Author Topic: Grow up  (Read 23725 times)

Angelfishtitan

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Re: Grow up
« Reply #50 on: November 22, 2013, 09:18:11 AM »
You need a minimum of $1K to open up a Money Market fund, then you are free to put that however you choose into ETFs (with the same options and less fees than the mutual funds to boot). You need to open a Roth IRA brokerage account though which will give you two accounts, one for your money market and the other for your shares. Only issue is you can only buy full shares so you may have some leftover.

jdoolin

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Re: Grow up
« Reply #51 on: November 24, 2013, 01:21:17 PM »
I was telling a coworker that I plan to buy a bike and learn how to ride it next Spring and she said, "You are a grown up. Buy a car. Kids ride bikes." It reminded me of this thread :)

If someone actually said it that way to me, I'd have a *very* hard time not coming back with something pretty condescending.

Abe

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Re: Grow up
« Reply #52 on: November 24, 2013, 01:53:34 PM »
My parents are concerned that I won't be taken seriously when applying for a job after training (as a surgeon) because I want to keep my 12 year old Honda. Has anyone had an issue like this happen to them when applying? I told them that I can just borrow their car for a day!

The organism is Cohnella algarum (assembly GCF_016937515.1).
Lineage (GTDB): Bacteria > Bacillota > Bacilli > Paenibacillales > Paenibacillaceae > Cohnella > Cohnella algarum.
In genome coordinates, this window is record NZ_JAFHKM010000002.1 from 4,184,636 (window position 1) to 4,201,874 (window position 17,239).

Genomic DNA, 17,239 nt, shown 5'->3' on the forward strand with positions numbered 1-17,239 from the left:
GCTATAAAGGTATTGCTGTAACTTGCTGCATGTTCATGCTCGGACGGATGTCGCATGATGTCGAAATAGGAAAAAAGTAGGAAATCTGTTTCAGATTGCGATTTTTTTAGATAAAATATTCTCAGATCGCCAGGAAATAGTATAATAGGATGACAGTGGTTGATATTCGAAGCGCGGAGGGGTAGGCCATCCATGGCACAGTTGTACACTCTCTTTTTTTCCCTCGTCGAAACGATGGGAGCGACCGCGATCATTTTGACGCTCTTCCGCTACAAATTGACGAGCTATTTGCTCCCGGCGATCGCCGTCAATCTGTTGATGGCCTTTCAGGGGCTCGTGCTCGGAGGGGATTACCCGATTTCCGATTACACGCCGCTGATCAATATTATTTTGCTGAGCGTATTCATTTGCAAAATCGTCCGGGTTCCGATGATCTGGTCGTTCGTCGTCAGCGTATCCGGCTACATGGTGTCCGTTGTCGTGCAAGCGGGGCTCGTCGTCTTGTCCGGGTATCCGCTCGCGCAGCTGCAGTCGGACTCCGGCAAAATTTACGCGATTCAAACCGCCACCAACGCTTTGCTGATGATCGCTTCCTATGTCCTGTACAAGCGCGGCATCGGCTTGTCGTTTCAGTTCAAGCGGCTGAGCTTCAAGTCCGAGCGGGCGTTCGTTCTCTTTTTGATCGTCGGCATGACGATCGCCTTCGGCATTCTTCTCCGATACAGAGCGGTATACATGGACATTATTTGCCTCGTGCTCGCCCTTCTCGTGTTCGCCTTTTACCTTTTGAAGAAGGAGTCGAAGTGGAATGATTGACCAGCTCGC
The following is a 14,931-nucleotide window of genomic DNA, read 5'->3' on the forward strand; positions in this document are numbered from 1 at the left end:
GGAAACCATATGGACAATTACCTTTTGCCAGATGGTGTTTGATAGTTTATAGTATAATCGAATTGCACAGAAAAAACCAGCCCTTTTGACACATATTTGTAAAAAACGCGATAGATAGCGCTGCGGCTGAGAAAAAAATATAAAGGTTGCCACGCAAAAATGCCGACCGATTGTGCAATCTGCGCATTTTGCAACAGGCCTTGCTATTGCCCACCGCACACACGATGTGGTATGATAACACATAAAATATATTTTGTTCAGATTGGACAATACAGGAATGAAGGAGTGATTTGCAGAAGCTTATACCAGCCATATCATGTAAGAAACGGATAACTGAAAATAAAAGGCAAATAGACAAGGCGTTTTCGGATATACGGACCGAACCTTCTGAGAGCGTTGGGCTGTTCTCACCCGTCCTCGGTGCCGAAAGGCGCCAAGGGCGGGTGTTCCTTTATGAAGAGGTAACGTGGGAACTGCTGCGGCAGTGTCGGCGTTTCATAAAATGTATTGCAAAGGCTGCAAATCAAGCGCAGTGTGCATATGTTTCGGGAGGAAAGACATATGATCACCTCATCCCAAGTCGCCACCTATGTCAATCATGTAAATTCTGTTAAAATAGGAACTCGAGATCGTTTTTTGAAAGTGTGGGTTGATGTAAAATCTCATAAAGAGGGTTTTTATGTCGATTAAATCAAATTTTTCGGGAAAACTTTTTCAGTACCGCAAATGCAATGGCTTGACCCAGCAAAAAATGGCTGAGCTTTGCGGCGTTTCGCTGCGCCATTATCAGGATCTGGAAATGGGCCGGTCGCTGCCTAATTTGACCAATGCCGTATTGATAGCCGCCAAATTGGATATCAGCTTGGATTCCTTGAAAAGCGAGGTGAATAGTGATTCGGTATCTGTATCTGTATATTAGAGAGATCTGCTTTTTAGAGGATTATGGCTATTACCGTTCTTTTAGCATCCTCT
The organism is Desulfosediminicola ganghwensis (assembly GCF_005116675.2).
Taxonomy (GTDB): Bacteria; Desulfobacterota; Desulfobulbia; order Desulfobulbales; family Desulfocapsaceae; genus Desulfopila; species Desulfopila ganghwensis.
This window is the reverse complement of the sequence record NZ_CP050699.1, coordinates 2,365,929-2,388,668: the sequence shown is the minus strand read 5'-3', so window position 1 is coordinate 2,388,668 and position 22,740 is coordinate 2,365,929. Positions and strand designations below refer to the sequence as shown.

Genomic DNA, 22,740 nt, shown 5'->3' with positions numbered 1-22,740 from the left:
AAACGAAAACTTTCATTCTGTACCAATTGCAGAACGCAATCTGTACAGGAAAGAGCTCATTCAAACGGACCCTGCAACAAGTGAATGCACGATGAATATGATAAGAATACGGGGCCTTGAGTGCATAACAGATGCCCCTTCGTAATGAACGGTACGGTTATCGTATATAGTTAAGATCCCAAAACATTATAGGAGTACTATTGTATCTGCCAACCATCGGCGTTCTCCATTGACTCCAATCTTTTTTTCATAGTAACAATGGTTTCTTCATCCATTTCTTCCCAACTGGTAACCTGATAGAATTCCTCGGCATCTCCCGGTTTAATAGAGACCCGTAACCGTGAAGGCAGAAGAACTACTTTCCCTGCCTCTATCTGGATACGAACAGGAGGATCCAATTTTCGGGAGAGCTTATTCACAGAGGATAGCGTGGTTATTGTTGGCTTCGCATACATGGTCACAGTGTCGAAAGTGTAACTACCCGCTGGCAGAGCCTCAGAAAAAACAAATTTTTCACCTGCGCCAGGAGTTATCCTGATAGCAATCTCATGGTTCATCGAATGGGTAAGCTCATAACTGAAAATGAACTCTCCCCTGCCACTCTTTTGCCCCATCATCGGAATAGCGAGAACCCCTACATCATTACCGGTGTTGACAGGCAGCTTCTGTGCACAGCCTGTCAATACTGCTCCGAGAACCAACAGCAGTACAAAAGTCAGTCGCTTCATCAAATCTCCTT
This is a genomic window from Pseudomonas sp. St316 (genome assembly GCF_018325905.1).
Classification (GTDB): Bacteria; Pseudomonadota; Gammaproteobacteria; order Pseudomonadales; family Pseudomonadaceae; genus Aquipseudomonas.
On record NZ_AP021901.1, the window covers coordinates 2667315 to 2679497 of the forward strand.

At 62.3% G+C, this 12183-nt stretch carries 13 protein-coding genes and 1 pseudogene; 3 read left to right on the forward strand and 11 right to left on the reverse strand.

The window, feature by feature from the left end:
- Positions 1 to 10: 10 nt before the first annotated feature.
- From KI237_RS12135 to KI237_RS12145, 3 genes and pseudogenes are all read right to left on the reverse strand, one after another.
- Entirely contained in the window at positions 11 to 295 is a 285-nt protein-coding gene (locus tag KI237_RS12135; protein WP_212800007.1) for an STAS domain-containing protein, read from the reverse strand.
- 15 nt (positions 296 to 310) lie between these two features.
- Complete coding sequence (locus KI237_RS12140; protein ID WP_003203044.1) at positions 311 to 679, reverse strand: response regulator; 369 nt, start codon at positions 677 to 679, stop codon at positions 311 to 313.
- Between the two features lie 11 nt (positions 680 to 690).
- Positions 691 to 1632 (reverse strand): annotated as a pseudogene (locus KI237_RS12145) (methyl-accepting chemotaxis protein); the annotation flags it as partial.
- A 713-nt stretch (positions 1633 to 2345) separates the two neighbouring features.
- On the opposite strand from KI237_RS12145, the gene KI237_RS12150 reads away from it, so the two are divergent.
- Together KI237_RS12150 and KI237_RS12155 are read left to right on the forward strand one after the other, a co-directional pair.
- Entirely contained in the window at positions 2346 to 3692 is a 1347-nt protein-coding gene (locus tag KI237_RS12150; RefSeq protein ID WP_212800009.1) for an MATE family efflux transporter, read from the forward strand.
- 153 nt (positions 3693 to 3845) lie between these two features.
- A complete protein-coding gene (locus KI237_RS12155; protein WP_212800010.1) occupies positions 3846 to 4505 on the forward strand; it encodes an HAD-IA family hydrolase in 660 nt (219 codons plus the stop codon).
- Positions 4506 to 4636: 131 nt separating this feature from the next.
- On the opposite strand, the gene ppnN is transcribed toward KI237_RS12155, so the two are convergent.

Osprey

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Re: Grow up
« Reply #53 on: November 25, 2013, 06:36:04 AM »
My parents are concerned that I won't be taken seriously when applying for a job after training (as a surgeon) because I want to keep my 12 year old Honda. Has anyone had an issue like this happen to them when applying? I told them that I can just borrow their car for a day!

Hey Abe. Medical specialities are like clubs, and very proud of it too. Seems like it's OK to have one thing "wrong" as long as you fit in 100% in all other aspects. So if you look a certain way and talk a certain way, they won't call your car into question. However, if you are a different demographic or don't talk like you belong or are not a dashingly handsome (well I don't know, most general surgeons I know are dashingly handsome, even the women) then you'd better have a shiny new car...

Now if you were interviewing for family medicine I'd say go ahead and keep the Honda ;)
« Last Edit: November 25, 2013, 06:42:20 AM by Osprey »

willn

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Re: Grow up
« Reply #54 on: November 25, 2013, 09:39:45 AM »